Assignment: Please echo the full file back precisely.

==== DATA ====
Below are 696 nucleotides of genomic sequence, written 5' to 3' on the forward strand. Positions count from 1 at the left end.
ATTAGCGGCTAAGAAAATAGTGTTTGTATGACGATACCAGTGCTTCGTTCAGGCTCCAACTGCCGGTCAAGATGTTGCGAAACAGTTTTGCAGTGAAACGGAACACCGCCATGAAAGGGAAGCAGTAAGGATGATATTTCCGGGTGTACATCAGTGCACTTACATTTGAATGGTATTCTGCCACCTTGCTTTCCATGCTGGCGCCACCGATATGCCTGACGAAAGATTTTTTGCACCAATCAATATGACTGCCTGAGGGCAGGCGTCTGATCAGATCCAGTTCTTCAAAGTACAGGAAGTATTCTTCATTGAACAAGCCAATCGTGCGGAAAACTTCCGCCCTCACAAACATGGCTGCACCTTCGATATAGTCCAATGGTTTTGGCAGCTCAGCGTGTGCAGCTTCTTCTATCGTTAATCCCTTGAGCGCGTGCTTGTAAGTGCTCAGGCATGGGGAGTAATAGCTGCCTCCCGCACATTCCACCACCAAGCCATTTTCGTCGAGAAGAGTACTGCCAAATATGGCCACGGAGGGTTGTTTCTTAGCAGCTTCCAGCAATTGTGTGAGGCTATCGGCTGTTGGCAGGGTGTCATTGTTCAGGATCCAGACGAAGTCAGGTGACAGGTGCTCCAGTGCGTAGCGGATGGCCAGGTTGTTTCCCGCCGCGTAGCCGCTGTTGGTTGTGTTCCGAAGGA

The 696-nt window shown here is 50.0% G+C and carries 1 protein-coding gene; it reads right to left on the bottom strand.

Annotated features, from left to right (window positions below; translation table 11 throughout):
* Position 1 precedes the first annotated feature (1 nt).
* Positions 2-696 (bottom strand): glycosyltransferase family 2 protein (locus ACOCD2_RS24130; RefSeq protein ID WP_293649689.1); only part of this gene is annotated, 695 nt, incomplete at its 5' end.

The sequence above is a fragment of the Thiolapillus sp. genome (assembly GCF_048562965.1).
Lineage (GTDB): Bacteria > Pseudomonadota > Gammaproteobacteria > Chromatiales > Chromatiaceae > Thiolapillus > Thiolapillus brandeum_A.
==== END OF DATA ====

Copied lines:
Below are 696 nucleotides of genomic sequence, written 5' to 3' on the forward strand. Positions count from 1 at the left end.
ATTAGCGGCTAAGAAAATAGTGTTTGTATGACGATACCAGTGCTTCGTTCAGGCTCCAACTGCCGGTCAAGATGTTGCGAAACAGTTTTGCAGTGAAACGGAACACCGCCATGAAAGGGAAGCAGTAAGGATGATATTTCCGGGTGTACATCAGTGCACTTACATTTGAATGGTATTCTGCCACCTTGCTTTCCATGCTGGCGCCACCGATATGCCTGACGAAAGATTTTTTGCACCAATCAATATGACTGCCTGAGGGCAGGCGTCTGATCAGATCCAGTTCTTCAAAGTACAGGAAGTATTCTTCATTGAACAAGCCAATCGTGCGGAAAACTTCCGCCCTCACAAACATGGCTGCACCTTCGATATAGTCCAATGGTTTTGGCAGCTCAGCGTGTGCAGCTTCTTCTATCGTTAATCCCTTGAGCGCGTGCTTGTAAGTGCTCAGGCATGGGGAGTAATAGCTGCCTCCCGCACATTCCACCACCAAGCCATTTTCGTCGAGAAGAGTACTGCCAAATATGGCCACGGAGGGTTGTTTCTTAGCAGCTTCCAGCAATTGTGTGAGGCTATCGGCTGTTGGCAGGGTGTCATTGTTCAGGATCCAGACGAAGTCAGGTGACAGGTGCTCCAGTGCGTAGCGGATGGCCAGGTTGTTTCCCGCCGCGTAGCCGCTGTTGGTTGTGTTCCGAAGGA

The 696-nt window shown here is 50.0% G+C and carries 1 protein-coding gene; it reads right to left on the bottom strand.

Annotated features, from left to right (window positions below; translation table 11 throughout):
* Position 1 precedes the first annotated feature (1 nt).
* Positions 2-696 (bottom strand): glycosyltransferase family 2 protein (locus ACOCD2_RS24130; RefSeq protein ID WP_293649689.1); only part of this gene is annotated, 695 nt, incomplete at its 5' end.

The sequence above is a fragment of the Thiolapillus sp. genome (assembly GCF_048562965.1).
Lineage (GTDB): Bacteria > Pseudomonadota > Gammaproteobacteria > Chromatiales > Chromatiaceae > Thiolapillus > Thiolapillus brandeum_A.